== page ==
The Great “I AM”, not the Great “Has Been”

     My dear friends thank you for stopping by today.  I seem to live in an area of the country that is frequented by missionaries of the Jehovah Witnesses.  We’ve had them come form all over the place.  They come from New Hampshire, New York, and now you have come by from wherever you are from.  Thanks for coming by.  I commend you for the zeal of your faith.  It is refreshing to meet people who are willing to do door to door for what they believe.  I, too, am a person of faith.  If you are reading this, then you have stopped by, given me a tract, “shared a message of hope” (generally from the Psalms), and in response, I have handed you this piece of paper.  If you are reading it, I’m glad your not like those people who just throw away what they are given.  I’m sure you have experienced this while on your missionary endeavors.  If you are still reading then you’re the kind of person you hoped you would meet while on the mission field.

     For my part, I what you to know that I have read what your predecessors have given me.  I’ve read, “What the Bible really says”, several different issues of the “Watchtower”, and I won a copy of the New World Translation.  I’ve read what you have given me.  I’ve read it because I’m a truth seeker.  I’m not affiliated with any religious denominations or organizations.  I’m simply a man of faith.  What about you, are you a truth seeker or are you just affiliated with a religious organization?  I was an alcoholic and a drug addict before I had a radical encounter with Jesus that changed my life.  I have read the Bible 15 times from Genesis to Revelation in a number of different translations.  I have spent the last two years studying Greek and Hebrew.  So, I must tell you that there are some serious issues with the New World Translation.  Much of it is a good translation but there is some of it that is seriously flawed.  Especially flawed are the passages about the deity of Jesus.  I would like to share one of these with you.  I’m not trying to convert you.  AS I said, I’ve no religious agenda or affiliation.  I just have a desire for truth.  What about you?  What I’m about to share with you can be confirmed by anyone who knows Greek.   So, don’t just take my word for it.  Do your own research and your own thinking.

     In a conversation with the Jews, Jesus tells them, “Truly, truly I say to you, before Abraham was born, I Am.” (John 8:58 NASB)  Now, the New World Translation has the exact same for the verse except it changes the last part to “I have been.”  Why would they do such?  Because this is New Testament evidence that Jesus is saying that he is the “I Am” of the Old Testament.

     Let me explain, when Moses met God in the burning bush (Exodus 3) Moses asked God to tell him His name.  God replied with “I AM” or “I Am who I AM.”  This would later be abbreviated by the Hebrew letters, hwhy, which is translated, “I AM” in English.  This is who Jesus is claiming to be.  The Great I Am God of the Old Testament.  The Greek phrase in question is the phrase “ego eimi.”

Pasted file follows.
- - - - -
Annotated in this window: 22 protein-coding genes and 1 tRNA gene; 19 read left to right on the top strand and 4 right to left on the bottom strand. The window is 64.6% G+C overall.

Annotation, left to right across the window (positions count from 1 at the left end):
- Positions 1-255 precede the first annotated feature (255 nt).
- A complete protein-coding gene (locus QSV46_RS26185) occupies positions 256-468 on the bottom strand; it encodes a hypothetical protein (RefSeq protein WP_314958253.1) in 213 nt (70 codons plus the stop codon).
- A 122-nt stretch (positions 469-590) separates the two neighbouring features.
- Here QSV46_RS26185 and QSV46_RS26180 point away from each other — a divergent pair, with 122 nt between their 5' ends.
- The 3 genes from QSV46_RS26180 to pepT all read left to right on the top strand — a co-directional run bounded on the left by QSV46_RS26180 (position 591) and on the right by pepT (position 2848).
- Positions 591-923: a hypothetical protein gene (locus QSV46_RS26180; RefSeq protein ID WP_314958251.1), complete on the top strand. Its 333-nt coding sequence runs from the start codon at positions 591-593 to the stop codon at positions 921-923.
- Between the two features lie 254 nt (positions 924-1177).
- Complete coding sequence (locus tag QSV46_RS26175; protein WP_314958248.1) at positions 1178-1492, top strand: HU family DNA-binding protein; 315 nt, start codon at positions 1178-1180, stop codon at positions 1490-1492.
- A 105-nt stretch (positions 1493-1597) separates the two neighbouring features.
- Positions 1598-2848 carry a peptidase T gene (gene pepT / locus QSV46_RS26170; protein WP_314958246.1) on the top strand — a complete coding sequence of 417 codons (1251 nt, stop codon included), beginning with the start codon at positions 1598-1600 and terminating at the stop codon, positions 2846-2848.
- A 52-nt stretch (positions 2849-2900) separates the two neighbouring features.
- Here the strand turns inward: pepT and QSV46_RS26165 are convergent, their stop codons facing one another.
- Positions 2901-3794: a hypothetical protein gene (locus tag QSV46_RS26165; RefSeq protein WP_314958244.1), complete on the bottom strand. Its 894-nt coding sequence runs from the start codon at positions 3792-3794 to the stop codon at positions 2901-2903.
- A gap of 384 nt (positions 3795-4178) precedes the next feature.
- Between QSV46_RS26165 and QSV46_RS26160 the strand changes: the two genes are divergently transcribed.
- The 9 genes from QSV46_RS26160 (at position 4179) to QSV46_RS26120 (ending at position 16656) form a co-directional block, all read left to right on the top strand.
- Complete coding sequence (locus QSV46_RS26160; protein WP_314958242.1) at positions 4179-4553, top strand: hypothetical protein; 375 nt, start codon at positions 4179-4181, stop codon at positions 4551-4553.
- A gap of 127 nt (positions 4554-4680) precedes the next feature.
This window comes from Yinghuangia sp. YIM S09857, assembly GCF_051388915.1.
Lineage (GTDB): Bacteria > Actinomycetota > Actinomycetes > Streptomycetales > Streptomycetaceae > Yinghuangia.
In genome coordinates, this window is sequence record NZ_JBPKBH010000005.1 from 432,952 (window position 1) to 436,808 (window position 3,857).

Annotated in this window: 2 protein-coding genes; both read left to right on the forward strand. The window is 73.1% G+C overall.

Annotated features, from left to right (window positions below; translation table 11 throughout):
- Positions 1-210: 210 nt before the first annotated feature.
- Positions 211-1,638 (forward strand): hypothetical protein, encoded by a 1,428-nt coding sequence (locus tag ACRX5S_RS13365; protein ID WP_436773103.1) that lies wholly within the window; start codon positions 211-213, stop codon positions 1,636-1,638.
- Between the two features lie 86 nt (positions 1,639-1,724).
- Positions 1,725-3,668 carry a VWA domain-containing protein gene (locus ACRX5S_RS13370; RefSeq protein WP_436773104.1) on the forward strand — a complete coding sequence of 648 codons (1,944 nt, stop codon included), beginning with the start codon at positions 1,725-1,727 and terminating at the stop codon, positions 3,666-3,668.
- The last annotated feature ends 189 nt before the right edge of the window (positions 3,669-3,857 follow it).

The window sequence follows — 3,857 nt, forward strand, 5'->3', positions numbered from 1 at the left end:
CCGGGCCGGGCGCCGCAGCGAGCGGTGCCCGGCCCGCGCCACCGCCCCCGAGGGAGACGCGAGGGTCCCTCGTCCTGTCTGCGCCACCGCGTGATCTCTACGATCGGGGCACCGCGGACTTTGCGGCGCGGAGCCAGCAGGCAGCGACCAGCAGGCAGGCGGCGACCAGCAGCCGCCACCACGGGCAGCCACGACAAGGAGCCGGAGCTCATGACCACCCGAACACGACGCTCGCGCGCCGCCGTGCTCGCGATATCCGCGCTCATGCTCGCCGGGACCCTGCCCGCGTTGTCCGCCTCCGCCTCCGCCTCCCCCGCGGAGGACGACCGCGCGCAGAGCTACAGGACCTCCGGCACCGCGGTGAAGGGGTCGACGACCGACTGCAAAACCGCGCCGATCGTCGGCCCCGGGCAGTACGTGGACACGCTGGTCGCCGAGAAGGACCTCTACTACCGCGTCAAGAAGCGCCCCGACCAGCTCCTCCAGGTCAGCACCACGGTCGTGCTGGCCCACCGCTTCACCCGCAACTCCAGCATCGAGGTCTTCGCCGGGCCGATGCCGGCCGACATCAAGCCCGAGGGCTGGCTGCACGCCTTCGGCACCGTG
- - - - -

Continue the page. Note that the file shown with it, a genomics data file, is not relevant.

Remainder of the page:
Let’s discuss this Greek.  The first word “ego” is the first person singular pronoun “I.”  It is the word from which the English “ego” is derived.  Simple enough.  The second word means, “I am.”  The word “eimi” without the use of ego means “I am.”  In Greek, the first person pronoun is added for emphasis.  Hence, the most accurate wayh to translate the Greek is, “I, I Am, or I AM.”  Any first year Greek student would know this.  So, why did the New World Translation change it?  I don’t know, but “I have been” is not correct Greek.  It is wrong!!!  I bet we can speculate why they changed it. They have a theological bias.  If they make the translation, “I have been” then they can preserve their theology that Jesus existed, prior to his incarnation as Michael the archangels but not as a member of the Godhead.  I Am would mean that He is equal to God.  This is what the Greek text plainly states.  This suggests that God is more than just the Father.  Jesus was the Great I Am and not the Great Has Been.

     Around 250-300 BC, a group of 70 rabbis translated the Old Testament from Hebrew into Greek.  In regards to how they translated the “I AM” passages of Exodus 3, you guessed it; they used the phrase, “ego eimi.”  The Septuagint, as this translation would later be called, became very popular around the time of Jesus and it later became the bible of early Christianity.  So, the Jews of His time knew exactly what Jesus was claiming.  This is evidenced from the Bible itself.  Scripture tells us, “They picked up stones to throw at Him.” (John 8:59)  Why?  Because they believed he had committed blasphemy by making Himself equal to God.  Hence, Jesus is really the Great I Am or He is just a religious lunatic.  But, let us have no more talk of Him being an angel incarnate.  If He was an angel incarnate, then the Jews rightly picked up stones to stone him as any angel attempting to be God would likewise, be destroyed.  Ultimately, this is what Satan has done.  An angel would never claim to be the Great I Am.  Only God can make that claim.  Jesus either is who He says He was, or he is simply a lunatic who stumbled upon some good moral teachings.  He can only be one or the other, there are no other options.

     There are many other passages that the New World Translation demonstrates a theological bias in. Perhaps it is time for the Witnesses to re-evaluate their stance on who Jesus really was and is.  Perhaps this should start with you.  May the Lord bless you and release over you a spirit of wisdom and revelation in the knowledge of Him. (Eph 1:17)  If you would like to discuss any of these issues, please email me at


In His Grace,



My response to the Missionaries sent by the Jehovah Witness